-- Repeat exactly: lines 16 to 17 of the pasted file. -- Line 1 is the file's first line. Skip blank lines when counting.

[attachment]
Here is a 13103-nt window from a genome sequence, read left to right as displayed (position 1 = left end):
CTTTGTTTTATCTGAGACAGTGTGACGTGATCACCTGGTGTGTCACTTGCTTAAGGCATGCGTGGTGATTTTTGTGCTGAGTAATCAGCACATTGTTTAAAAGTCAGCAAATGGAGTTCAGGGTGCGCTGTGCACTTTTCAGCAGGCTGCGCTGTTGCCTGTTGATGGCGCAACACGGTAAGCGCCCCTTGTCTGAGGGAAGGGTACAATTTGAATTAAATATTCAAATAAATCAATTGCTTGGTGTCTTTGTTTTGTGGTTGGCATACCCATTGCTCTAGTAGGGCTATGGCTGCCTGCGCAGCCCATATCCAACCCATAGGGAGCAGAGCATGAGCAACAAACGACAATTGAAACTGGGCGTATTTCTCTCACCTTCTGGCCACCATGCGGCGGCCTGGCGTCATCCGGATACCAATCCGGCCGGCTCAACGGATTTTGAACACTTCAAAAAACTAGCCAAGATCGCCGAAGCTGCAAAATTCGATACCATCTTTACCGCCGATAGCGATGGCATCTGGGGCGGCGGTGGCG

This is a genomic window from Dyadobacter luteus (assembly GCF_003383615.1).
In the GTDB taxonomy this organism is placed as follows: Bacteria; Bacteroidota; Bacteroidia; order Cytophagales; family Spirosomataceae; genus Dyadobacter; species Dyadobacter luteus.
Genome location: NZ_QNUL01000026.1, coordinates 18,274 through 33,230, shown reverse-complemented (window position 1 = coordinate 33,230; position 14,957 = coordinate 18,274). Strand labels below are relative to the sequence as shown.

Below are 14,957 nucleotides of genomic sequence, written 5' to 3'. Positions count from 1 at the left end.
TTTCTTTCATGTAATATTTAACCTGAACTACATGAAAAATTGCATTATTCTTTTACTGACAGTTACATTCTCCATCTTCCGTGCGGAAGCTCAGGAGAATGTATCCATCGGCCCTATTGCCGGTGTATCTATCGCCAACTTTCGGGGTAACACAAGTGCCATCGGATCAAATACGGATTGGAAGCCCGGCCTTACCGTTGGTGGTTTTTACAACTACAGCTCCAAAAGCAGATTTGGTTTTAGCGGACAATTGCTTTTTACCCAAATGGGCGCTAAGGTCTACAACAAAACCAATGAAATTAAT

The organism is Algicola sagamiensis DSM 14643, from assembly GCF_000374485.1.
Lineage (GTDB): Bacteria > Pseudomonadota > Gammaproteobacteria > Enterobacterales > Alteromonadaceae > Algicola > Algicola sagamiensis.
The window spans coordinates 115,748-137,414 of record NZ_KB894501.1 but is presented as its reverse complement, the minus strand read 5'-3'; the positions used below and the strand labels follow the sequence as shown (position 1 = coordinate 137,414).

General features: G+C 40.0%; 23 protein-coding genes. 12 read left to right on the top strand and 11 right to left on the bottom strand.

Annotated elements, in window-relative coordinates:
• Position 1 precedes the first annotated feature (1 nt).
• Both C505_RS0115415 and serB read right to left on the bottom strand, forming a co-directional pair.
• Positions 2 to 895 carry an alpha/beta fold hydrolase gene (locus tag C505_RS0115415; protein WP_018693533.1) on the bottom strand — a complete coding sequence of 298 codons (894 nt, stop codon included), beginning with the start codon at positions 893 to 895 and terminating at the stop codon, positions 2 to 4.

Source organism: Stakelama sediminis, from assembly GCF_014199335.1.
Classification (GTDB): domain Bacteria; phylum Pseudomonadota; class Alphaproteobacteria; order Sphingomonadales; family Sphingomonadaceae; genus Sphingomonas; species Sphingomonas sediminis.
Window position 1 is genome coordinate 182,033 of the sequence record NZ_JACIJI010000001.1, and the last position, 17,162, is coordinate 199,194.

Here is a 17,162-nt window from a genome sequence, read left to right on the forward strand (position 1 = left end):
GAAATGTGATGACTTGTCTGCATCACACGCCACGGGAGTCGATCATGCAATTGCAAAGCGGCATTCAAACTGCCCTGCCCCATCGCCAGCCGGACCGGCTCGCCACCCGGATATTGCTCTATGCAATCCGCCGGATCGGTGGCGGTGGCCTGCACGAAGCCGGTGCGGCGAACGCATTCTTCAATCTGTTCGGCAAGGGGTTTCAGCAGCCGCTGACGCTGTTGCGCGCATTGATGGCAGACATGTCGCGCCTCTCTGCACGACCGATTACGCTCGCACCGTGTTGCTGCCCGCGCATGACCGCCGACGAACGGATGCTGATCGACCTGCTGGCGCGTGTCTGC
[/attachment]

Source organism: Stakelama sediminis, from assembly GCF_014199335.1.
Classification (GTDB): domain Bacteria; phylum Pseudomonadota; class Alphaproteobacteria; order Sphingomonadales; family Sphingomonadaceae; genus Sphingomonas; species Sphingomonas sediminis.